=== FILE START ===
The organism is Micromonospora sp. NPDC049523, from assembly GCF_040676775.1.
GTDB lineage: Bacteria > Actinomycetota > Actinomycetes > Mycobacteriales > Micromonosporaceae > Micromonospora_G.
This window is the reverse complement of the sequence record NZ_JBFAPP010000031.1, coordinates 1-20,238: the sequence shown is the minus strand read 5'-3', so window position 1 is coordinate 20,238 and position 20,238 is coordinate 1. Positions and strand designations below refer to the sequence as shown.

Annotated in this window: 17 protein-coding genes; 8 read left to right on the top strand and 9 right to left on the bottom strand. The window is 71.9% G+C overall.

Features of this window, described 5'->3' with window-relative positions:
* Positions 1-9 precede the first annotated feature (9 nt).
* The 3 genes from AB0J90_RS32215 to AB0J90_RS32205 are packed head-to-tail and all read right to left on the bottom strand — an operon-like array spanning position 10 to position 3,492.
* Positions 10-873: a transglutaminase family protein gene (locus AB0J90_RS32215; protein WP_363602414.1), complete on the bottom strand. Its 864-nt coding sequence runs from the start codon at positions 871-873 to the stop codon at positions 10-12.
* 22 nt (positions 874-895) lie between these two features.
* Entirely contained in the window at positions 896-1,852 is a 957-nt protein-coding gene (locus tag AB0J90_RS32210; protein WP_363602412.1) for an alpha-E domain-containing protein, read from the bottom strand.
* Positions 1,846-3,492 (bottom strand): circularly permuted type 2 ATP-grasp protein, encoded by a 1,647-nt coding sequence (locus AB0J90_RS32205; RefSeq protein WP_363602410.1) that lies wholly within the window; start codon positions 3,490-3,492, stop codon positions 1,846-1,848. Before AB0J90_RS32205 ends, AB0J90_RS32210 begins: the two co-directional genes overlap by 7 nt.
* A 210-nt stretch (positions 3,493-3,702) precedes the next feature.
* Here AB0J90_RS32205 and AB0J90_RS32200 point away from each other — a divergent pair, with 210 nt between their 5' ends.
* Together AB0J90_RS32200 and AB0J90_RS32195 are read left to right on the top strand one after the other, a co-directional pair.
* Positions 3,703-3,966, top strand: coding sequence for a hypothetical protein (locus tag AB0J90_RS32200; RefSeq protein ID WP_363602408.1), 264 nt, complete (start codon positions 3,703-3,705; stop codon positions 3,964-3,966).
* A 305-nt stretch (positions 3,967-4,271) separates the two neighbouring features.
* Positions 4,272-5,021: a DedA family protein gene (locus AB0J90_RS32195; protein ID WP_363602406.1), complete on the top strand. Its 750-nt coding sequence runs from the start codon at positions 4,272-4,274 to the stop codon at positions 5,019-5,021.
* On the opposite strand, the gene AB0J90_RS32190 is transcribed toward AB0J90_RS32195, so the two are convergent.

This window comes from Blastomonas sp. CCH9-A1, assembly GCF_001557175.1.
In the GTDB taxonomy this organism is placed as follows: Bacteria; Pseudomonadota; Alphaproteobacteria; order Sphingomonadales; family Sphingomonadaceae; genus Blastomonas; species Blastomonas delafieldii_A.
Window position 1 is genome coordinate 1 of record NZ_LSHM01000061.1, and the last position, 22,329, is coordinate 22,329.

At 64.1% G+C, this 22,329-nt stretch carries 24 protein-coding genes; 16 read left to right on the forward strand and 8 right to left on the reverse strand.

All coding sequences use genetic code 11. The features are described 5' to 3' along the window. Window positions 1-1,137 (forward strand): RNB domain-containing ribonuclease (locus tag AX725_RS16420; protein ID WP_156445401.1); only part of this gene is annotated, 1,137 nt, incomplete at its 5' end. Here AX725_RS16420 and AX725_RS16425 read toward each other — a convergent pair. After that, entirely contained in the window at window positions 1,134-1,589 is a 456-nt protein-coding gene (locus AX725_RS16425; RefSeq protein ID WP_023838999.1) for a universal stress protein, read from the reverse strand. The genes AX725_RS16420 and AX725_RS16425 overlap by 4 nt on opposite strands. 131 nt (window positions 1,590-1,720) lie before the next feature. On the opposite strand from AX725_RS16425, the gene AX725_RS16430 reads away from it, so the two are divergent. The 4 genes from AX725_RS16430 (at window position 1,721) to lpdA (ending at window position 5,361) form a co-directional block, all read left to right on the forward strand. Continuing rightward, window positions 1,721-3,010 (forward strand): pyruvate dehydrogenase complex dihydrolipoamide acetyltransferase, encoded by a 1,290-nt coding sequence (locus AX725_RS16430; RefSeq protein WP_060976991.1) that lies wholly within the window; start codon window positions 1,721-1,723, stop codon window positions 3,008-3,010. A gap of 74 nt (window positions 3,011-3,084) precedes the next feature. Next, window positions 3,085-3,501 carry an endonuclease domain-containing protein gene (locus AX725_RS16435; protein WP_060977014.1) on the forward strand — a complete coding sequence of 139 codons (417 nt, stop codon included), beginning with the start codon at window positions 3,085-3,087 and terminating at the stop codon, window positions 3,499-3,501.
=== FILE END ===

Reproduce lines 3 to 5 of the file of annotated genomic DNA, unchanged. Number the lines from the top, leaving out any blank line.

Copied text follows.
This window is the reverse complement of the sequence record NZ_JBFAPP010000031.1, coordinates 1-20,238: the sequence shown is the minus strand read 5'-3', so window position 1 is coordinate 20,238 and position 20,238 is coordinate 1. Positions and strand designations below refer to the sequence as shown.

Annotated in this window: 17 protein-coding genes; 8 read left to right on the top strand and 9 right to left on the bottom strand. The window is 71.9% G+C overall.

Features of this window, described 5'->3' with window-relative positions: